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I wanna find a closed form of determinant of the following matrix

$$A(n) = \begin{pmatrix} B_{1} & B_{2} & \cdots & B_{n} & 1 \\ B_{n} & B_{1} & \cdots & B_{n-1} &1 \\ \vdots & \vdots & \ddots & \vdots \\ B_{2} & B_{3} & \cdots & B_{1} & 1\\ A_{1} & A_{2} & \cdots & A_{n} &1 \end{pmatrix}$$

For instance :

for $n=3$

$$A(3) = \begin{pmatrix} B_{1} & B_{2} & B_{3} &1 \\ B_{3} & B_{1} & B_{2}&1 \\ B_{2} & B_{3} & B_{1}&1 \\ A_{1} & A_{2} & A_{3} & 1 \end{pmatrix}$$

and

$\det \bigg[A(n)\bigg]= \left(-A_1-A_2-A_3+B_1+B_2+B_3\right)\left(B_1^2-\left(B_2+B_3\right) B_1+B_2^2+B_3^2-B_2 B_3\right) $

I used Mathematica for some $n$ and I guessed that determinant of $A(n)$ has a form $$\color{blue}{\det \bigg[A(n)\bigg]=\bigg(\sum_{i=1}^{n}B_i-\sum_{i=1}^{n}A_i\bigg)\cdot F(B_k)}$$

where $f(B_k)$ is a function of only $B_k$, it doesn't depend on $A_k$.

How to prove this and how to find closed form of $F$ ?

Thank you in advance to any one who may be able to give me some ideas

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closed as off-topic by Ryan Budney, Franz Lemmermeyer, Stefan Kohl, Alex Degtyarev, András Bátkai Jun 25 '16 at 10:20

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  • 1
    $\begingroup$ The formula (without identifying $F$) is essentially obvious since $\det A$ is a degree $1$ polynomial in the $A_j$'s, and it's easy to confirm that $A_1 = \sum B_j - \sum_{j\not=1} A_j$ is the correct zero. $\endgroup$ – Christian Remling Jun 23 '16 at 21:24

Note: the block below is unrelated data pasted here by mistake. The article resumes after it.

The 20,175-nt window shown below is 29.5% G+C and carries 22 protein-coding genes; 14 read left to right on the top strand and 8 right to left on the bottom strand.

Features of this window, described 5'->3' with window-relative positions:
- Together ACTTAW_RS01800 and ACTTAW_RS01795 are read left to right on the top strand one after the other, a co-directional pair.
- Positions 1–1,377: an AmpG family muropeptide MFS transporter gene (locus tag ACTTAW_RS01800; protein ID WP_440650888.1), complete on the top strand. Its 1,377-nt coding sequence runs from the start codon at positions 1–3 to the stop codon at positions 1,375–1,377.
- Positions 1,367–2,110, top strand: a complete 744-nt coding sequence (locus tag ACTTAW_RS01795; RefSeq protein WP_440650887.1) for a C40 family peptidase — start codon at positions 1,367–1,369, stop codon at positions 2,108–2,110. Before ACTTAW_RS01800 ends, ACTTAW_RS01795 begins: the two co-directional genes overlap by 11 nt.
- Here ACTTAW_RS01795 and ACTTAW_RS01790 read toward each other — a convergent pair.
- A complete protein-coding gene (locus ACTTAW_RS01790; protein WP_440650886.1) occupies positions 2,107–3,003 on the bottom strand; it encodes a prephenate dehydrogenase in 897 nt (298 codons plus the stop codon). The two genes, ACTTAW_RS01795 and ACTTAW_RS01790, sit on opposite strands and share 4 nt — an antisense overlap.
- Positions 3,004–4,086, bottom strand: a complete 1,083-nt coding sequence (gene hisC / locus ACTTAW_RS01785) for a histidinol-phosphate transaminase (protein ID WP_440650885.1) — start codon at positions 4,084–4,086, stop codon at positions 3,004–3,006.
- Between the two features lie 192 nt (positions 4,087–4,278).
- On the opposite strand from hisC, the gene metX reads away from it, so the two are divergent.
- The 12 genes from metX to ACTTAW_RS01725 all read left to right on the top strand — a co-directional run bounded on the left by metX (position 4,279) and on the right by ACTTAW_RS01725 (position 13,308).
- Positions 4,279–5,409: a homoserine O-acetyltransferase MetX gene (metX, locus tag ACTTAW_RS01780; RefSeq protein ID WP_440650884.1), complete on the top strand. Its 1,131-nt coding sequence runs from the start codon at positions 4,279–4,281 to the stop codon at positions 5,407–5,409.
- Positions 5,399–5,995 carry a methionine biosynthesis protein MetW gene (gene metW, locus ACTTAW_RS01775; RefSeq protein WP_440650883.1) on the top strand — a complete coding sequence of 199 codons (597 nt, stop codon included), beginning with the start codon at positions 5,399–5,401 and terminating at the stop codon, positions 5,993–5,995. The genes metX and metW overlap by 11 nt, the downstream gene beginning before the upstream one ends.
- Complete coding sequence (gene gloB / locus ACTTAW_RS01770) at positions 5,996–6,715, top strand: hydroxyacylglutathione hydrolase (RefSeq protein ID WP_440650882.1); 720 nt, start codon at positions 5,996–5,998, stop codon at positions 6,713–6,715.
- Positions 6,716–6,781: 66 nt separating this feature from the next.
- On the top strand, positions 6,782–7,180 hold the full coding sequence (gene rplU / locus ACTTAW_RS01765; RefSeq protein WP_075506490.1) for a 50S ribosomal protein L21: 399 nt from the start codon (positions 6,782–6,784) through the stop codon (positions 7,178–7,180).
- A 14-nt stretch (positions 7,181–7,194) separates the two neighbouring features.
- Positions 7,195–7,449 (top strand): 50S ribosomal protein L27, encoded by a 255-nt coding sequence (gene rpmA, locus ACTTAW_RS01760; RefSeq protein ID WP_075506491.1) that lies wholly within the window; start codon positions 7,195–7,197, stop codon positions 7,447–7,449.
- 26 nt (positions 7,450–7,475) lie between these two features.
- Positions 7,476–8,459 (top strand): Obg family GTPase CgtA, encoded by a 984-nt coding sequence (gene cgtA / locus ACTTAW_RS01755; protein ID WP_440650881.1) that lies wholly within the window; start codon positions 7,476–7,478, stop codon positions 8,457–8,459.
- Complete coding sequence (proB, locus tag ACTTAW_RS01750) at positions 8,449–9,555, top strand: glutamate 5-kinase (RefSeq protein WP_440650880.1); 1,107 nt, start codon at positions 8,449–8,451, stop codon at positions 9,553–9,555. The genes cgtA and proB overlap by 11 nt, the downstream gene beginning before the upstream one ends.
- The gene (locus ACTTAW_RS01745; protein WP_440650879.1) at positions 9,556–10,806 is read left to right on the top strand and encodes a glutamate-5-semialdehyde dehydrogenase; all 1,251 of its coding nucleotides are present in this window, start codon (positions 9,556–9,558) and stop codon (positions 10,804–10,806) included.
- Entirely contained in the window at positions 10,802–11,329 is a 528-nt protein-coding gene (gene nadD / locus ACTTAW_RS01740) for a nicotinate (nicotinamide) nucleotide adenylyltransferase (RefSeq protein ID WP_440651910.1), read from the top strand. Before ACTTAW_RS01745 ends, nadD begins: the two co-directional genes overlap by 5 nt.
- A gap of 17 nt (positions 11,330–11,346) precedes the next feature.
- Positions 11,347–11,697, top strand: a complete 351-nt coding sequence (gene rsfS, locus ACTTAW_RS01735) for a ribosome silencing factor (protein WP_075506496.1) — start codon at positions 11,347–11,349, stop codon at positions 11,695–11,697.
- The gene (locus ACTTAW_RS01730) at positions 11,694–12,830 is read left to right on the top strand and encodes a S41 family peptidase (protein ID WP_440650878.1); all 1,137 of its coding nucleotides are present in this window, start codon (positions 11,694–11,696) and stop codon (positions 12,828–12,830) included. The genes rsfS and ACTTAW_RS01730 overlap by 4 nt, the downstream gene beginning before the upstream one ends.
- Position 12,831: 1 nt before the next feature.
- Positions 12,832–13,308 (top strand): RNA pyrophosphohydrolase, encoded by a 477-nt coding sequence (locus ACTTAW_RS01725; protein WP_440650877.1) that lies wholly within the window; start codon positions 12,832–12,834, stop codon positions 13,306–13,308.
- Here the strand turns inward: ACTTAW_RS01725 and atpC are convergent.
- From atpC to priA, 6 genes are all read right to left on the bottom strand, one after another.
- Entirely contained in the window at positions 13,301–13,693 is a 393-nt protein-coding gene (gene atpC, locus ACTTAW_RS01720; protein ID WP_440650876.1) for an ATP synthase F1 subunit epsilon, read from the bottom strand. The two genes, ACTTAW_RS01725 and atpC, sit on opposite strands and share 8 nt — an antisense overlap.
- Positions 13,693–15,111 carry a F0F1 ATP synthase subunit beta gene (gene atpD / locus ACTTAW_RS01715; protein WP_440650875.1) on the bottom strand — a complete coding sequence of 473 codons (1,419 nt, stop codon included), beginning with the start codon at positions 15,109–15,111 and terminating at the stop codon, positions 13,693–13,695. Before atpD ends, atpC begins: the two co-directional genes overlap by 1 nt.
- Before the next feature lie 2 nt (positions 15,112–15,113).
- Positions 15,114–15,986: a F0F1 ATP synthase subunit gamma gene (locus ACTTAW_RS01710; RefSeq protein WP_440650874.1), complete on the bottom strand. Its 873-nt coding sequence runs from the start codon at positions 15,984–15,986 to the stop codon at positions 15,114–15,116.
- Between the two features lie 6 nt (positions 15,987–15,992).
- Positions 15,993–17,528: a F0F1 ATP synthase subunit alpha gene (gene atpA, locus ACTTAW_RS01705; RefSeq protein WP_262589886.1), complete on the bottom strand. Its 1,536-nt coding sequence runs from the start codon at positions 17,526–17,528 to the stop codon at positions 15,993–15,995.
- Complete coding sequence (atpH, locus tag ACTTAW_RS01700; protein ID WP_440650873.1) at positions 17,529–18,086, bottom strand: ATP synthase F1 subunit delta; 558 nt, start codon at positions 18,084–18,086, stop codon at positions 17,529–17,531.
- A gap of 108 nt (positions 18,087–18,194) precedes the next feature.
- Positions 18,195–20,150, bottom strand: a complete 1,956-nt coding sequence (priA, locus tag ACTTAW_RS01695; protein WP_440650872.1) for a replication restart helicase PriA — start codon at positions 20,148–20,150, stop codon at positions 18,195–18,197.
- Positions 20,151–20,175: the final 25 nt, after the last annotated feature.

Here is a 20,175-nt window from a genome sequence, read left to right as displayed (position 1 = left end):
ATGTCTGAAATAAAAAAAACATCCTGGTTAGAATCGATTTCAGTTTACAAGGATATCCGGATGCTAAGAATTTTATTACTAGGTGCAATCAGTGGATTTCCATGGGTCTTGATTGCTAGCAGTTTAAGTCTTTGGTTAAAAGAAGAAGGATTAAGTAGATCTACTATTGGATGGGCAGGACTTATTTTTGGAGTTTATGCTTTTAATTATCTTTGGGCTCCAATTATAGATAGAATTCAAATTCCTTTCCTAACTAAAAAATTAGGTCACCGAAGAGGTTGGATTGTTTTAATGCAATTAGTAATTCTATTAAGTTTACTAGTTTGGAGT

• 2
    $\begingroup$ $(\sum B_i)F(B_k)$ is the part of $\det A(n)$ which does not contain $A_k$. This is exactly the $(n+1,n+1)$ minor (i.e. determinant of the submatrix with first $n$ rows and first $n$ columns). That submatrix is a circulant matrix whose determinant is given in wiki. $\endgroup$ – Yuzhou Gu Jun 23 '16 at 22:46
  • $\begingroup$ @YuzhouGu why do you think that $(\sum B)F(B)$ is $\textbf{exactly}$ $(n+1,n+1)$ minor? $\endgroup$ – vito-ვიტო Jun 24 '16 at 12:01
  • $\begingroup$ Expand the determinant. $\endgroup$ – Yuzhou Gu Jun 24 '16 at 12:06
  • $\begingroup$ @YuzhouGu $\det A(n)=(\sum B)F(B)-(\sum A)F(B)$, then $(\sum B)F(B)$ certainly doesn't contain $A_k$. but it doesn't follows that it is exactly $(n+1,n+1)$ minor. I can construct new matrix from $A(n)$ whose determinant doesn't contain $A_k$ and it isn't a circulant matrix. $\endgroup$ – vito-ვიტო Jun 24 '16 at 12:23